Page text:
The crisp taste of salty air is a familiar sensation to Florida lobster hunter, Brittany Lakhani.
For the past 10 years, Lakhani has made her way down the state’s coast to Marathon Key to set traps for the clawed critters.
This year, the Gainesville resident joined several other eager hunters in the Florida Keys for the two-day sport season that began July 29 at 12:01 a.m.
“It’s the only two days of the Florida Keys summer season,” Lakhani said. “It’s for recreational lobstering, whereas in regular seasons, it’s both recreational and commercial.”
There are two Florida Lobstering Seasons: the two-day sport season and the eight-month regular season.
The regular season traditionally runs Aug. 6 through March 31.
The sport season can be a lucrative time for private charters. Hotel occupancy increases 4 to 5 percent between the months of June and July, reaching its summer peak during the lobster mini-season, according to The Monroe County Chamber of Commerce.
The numbers for this year’s season have yet to be recorded.
Although the allotted time isn’t lengthy, the two-day span is more than enough for charter boat owner Sean McDade to make a sizable income.
The sport season typically provides a boost for Florida tourism, McDade said. People from different states make the trek down south just for this special occasion.
“People go nuts because it’s sort of a teaser to the regular season,” he said. “For those of us who are experienced, you don’t realize you miss the season until it’s over.”
McDade began taking family and friends on private charters in 2007. Once he realized the profit value, he expanded his business for anyone wanting to get the full lobstering experience.
“Sometimes I joke with my wife Lorin since she didn’t think I’d be getting as much use out of my boat as I do,” McDade said. “So, I’m like, ‘Take that, honey!’”
He said his Contender charter boat is able to carry seven people offshore at a time. As a seasoned man of the sea, he said he enjoys taking people diving on the reefs and scouring the ocean floor for the little mahogany treasures.
“I think the best experience is when someone sees a lobster for the first time,” McDade said. “All of a sudden you hear this high-pitched squealing, and see a bunch of bubbles explode from someone’s snorkel.”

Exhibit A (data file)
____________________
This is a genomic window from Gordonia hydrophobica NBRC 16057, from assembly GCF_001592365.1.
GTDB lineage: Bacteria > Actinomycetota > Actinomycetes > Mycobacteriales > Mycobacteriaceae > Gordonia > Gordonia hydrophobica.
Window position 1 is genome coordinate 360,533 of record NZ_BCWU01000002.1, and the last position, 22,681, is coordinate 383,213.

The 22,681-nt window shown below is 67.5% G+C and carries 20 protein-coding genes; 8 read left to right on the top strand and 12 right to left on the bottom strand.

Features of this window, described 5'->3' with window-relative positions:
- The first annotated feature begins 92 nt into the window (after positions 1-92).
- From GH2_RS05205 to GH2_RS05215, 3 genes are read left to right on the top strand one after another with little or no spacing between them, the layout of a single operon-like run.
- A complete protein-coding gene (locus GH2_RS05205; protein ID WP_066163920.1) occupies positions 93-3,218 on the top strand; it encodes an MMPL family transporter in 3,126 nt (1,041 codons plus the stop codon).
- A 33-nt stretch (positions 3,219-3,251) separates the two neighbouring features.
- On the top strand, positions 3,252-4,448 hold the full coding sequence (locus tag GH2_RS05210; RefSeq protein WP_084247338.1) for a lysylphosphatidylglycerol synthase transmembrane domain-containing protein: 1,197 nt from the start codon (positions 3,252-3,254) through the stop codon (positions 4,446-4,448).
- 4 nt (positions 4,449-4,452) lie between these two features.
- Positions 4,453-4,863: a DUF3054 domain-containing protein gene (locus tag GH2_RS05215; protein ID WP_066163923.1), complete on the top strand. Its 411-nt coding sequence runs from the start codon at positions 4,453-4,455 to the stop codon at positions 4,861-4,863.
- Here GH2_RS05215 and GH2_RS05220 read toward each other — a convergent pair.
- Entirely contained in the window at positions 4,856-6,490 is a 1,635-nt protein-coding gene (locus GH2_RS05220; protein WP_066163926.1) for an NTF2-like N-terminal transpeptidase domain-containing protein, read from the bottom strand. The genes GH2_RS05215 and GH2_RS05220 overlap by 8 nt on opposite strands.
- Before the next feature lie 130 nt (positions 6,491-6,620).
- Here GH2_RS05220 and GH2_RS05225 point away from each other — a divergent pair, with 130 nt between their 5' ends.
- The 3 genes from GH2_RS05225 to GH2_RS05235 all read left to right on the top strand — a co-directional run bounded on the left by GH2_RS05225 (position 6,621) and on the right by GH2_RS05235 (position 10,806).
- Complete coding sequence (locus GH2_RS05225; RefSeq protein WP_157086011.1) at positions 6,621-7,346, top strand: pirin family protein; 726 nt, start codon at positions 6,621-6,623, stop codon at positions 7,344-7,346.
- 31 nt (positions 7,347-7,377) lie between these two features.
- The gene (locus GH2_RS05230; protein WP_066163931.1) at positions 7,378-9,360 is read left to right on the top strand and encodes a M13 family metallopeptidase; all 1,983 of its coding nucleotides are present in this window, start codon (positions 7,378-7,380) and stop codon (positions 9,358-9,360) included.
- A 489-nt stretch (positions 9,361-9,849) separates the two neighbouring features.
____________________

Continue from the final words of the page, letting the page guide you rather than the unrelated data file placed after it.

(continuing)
During the sport season, Florida Fish and Wildlife Conservation Commission standards dictate lobster carapaces, or the hard upper shell, which must measure at least 3 inches to keep the catch. The FWC regulations require the lobster length be measured in the water.
Harvesters are limited to six lobsters a day each if they are hunting in Monroe County or Biscayne National Park; everywhere else in Florida hunters are capped at 12.
Popular lobstering destinations are often flooded with restless harvesters on the hunt for the best catch, according to Mary Anne Barcomb, an FWC representative at the Marathon Key law enforcement branch.
She said a growing concern is the capturing of egg-bearing lobsters.
“The lobster mating season is typically between the middle of April to the beginning of July,” she said.
If lobsters mate toward the end of the regular season, they can still be carrying eggs when the mini-season rolls around.
Different families of lobsters are found in specific areas. Clawed lobsters generally prefer cooler water for mating and maturing. Spiny lobsters, on the other hand, thrive in warmer waters, according to Barcomb.
“The main difference in types of lobsters can be seen by their claws,” she said.
The American lobster, also known as the Maine lobster, has large front pincers while the Florida spiny lobster, also known as the Caribbean spiny lobster, has no pincers at all.
Time of day is key when it comes to catching lobsters.
People are able to keep catches during the day, but night charters may only catch and release the lobsters, Barcomb said.
Lakhani said the best way to go about catching lobsters is by using two people. One person uses a tickle-stick to coax lobsters out from under rocks and guide the lobster into a net.
Once the catch is in the net, the second person brings the crustacean to the surface where it is pulled out wearing special gloves, she said.
During the 2015 mini-season, harvesters were offered an extra “incentive lobster” for the removal of 10 lionfish during their charter. Lakhani said the opportunity will add a little competition to the trip.
“Mini season is always the last Wednesday and Thursday in July, so we rent a condo for a week to do a lot of offshore fishing and lobstering,” Lakhani said. “Somewhere along the way, the trip turned into a family tradition.”